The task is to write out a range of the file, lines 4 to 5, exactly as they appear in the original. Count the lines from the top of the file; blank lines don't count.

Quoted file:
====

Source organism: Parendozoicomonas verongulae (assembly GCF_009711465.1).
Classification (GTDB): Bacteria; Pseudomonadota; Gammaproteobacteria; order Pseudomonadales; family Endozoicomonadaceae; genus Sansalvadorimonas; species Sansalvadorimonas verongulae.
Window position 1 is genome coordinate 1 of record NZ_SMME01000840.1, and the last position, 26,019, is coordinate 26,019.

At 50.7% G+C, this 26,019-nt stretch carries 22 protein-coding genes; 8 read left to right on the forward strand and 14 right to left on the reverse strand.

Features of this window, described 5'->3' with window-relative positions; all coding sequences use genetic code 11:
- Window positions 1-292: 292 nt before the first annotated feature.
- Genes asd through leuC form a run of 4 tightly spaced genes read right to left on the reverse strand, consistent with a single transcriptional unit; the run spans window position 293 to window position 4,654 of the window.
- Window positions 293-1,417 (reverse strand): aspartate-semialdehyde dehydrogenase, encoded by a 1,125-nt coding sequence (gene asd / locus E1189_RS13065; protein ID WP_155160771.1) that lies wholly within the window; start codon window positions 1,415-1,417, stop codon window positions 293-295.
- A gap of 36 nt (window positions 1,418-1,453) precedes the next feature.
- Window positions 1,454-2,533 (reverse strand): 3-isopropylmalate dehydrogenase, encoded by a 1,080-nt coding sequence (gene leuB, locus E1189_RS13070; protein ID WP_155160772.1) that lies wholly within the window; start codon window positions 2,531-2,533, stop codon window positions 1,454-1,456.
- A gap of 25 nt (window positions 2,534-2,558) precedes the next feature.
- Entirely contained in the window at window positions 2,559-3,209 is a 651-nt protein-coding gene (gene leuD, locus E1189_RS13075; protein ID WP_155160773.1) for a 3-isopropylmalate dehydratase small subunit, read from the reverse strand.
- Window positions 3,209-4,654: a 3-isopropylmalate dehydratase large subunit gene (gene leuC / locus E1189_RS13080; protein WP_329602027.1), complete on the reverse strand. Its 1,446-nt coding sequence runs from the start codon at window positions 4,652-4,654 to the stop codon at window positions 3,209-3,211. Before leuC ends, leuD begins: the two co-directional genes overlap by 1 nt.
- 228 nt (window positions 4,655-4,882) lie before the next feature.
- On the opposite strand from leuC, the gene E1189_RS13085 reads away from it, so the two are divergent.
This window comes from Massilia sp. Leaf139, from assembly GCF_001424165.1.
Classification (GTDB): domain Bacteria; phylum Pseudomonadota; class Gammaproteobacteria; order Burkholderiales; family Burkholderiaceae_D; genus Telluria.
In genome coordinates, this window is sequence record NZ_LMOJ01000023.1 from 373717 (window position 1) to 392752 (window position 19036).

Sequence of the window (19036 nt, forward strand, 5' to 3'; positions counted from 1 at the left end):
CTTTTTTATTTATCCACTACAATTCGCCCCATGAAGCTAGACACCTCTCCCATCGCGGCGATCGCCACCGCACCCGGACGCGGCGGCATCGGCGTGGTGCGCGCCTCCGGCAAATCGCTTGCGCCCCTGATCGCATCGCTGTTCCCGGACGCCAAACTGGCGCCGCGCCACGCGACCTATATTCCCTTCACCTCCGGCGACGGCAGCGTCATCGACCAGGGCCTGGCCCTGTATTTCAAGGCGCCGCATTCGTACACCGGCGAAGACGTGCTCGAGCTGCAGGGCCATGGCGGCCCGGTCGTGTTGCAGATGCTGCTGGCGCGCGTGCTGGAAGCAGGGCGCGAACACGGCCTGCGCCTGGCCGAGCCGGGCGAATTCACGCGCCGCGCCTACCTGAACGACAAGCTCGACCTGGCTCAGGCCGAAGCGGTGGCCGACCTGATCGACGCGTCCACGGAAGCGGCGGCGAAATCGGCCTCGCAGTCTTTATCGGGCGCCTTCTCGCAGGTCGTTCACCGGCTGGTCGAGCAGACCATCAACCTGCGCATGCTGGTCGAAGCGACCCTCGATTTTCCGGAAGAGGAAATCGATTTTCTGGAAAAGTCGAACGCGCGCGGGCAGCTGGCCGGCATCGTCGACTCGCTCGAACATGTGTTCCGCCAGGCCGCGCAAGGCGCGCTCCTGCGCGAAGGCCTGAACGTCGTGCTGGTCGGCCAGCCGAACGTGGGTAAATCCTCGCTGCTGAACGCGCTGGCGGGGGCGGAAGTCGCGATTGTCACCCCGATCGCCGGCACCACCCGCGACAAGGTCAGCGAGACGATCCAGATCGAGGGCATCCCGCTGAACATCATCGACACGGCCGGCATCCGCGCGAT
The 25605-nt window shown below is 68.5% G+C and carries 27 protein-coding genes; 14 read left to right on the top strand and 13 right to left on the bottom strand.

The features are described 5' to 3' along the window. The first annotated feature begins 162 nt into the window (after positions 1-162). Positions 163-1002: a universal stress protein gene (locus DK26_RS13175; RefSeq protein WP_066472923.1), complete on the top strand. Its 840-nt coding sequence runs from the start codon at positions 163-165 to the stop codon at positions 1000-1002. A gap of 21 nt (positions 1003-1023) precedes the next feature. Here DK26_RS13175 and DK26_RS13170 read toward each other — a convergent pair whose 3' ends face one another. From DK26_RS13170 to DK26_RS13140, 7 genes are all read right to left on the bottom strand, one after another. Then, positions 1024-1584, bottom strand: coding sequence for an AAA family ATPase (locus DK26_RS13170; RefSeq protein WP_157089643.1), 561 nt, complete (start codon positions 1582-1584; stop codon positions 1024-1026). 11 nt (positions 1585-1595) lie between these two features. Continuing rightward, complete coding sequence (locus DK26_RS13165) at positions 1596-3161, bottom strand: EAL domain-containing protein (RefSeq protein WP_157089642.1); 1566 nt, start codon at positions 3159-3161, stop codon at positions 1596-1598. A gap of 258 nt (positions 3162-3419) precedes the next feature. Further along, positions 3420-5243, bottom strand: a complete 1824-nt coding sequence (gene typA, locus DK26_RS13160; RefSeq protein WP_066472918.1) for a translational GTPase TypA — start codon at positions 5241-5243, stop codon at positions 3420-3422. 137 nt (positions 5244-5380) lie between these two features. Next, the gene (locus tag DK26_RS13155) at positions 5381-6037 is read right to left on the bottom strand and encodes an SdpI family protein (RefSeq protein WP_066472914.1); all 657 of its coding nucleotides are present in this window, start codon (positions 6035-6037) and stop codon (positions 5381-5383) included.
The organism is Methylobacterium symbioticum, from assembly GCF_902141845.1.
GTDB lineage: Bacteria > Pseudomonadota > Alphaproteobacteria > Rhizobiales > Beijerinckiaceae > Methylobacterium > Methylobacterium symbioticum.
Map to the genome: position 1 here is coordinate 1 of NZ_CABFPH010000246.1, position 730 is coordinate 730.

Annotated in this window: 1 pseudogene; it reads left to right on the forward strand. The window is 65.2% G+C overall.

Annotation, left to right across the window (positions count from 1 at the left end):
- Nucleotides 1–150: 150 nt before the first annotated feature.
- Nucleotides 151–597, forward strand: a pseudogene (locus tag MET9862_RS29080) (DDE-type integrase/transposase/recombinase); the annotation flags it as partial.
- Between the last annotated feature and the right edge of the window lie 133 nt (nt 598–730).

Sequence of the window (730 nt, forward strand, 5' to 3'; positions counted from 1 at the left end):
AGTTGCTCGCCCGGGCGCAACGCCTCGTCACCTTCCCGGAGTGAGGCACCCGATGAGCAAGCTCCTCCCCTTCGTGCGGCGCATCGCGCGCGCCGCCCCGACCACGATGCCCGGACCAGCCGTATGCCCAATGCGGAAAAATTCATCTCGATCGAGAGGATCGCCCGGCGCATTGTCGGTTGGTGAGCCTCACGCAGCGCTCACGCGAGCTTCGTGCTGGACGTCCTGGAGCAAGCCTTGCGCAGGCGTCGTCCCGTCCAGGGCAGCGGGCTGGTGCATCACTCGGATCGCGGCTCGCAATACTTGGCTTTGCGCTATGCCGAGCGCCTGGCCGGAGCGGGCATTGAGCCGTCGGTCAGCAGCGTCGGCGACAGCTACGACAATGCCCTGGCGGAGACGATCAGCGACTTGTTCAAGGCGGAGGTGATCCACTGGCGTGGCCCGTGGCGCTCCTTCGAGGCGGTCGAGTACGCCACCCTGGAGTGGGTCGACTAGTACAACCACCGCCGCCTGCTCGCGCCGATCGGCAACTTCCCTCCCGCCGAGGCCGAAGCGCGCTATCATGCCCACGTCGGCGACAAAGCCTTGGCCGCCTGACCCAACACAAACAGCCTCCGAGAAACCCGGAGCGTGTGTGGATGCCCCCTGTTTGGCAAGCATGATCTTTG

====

At 50.7% G+C, this 26,019-nt stretch carries 22 protein-coding genes; 8 read left to right on the forward strand and 14 right to left on the reverse strand.

Features of this window, described 5'->3' with window-relative positions; all coding sequences use genetic code 11: